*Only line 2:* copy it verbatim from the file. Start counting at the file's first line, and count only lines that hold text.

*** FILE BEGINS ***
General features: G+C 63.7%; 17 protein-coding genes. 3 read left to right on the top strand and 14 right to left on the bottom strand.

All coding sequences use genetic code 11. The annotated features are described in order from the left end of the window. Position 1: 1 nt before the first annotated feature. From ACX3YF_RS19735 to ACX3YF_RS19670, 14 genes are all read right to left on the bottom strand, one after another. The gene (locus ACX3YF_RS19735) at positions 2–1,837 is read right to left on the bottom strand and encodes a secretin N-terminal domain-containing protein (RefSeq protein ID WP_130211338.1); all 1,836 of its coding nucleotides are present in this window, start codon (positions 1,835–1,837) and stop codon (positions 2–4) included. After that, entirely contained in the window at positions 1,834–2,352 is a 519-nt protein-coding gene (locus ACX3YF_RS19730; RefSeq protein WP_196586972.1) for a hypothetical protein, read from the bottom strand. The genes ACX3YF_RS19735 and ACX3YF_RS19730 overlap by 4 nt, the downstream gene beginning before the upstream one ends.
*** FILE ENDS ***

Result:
All coding sequences use genetic code 11. The annotated features are described in order from the left end of the window. Position 1: 1 nt before the first annotated feature. From ACX3YF_RS19735 to ACX3YF_RS19670, 14 genes are all read right to left on the bottom strand, one after another. The gene (locus ACX3YF_RS19735) at positions 2–1,837 is read right to left on the bottom strand and encodes a secretin N-terminal domain-containing protein (RefSeq protein ID WP_130211338.1); all 1,836 of its coding nucleotides are present in this window, start codon (positions 1,835–1,837) and stop codon (positions 2–4) included. After that, entirely contained in the window at positions 1,834–2,352 is a 519-nt protein-coding gene (locus ACX3YF_RS19730; RefSeq protein WP_196586972.1) for a hypothetical protein, read from the bottom strand. The genes ACX3YF_RS19735 and ACX3YF_RS19730 overlap by 4 nt, the downstream gene beginning before the upstream one ends.